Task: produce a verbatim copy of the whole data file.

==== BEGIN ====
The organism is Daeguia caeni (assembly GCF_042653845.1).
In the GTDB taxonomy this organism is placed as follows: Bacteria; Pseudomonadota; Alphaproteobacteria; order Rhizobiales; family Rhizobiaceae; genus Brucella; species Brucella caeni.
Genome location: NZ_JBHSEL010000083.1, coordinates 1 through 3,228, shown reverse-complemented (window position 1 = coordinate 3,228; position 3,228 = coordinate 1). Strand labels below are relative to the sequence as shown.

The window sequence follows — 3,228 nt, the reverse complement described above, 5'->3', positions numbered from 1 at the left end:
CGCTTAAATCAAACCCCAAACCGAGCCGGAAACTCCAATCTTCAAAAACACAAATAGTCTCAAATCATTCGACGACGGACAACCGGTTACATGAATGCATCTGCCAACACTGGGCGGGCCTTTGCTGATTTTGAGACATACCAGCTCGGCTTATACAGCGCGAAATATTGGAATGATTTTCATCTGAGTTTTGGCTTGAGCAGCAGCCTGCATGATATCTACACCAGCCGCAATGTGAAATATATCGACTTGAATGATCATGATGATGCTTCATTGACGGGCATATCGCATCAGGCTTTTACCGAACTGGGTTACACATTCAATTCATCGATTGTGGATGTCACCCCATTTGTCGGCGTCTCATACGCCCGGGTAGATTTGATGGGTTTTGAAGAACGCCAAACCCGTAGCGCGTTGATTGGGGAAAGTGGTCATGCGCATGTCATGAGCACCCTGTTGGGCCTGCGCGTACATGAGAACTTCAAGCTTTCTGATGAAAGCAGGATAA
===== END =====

The organism is Daeguia caeni (assembly GCF_042653845.1).
In the GTDB taxonomy this organism is placed as follows: Bacteria; Pseudomonadota; Alphaproteobacteria; order Rhizobiales; family Rhizobiaceae; genus Brucella; species Brucella caeni.
Genome location: NZ_JBHSEL010000083.1, coordinates 1 through 3,228, shown reverse-complemented (window position 1 = coordinate 3,228; position 3,228 = coordinate 1). Strand labels below are relative to the sequence as shown.

The window sequence follows — 3,228 nt, the reverse complement described above, 5'->3', positions numbered from 1 at the left end:
CGCTTAAATCAAACCCCAAACCGAGCCGGAAACTCCAATCTTCAAAAACACAAATAGTCTCAAATCATTCGACGACGGACAACCGGTTACATGAATGCATCTGCCAACACTGGGCGGGCCTTTGCTGATTTTGAGACATACCAGCTCGGCTTATACAGCGCGAAATATTGGAATGATTTTCATCTGAGTTTTGGCTTGAGCAGCAGCCTGCATGATATCTACACCAGCCGCAATGTGAAATATATCGACTTGAATGATCATGATGATGCTTCATTGACGGGCATATCGCATCAGGCTTTTACCGAACTGGGTTACACATTCAATTCATCGATTGTGGATGTCACCCCATTTGTCGGCGTCTCATACGCCCGGGTAGATTTGATGGGTTTTGAAGAACGCCAAACCCGTAGCGCGTTGATTGGGGAAAGTGGTCATGCGCATGTCATGAGCACCCTGTTGGGCCTGCGCGTACATGAGAACTTCAAGCTTTCTGATGAAAGCAGGATAA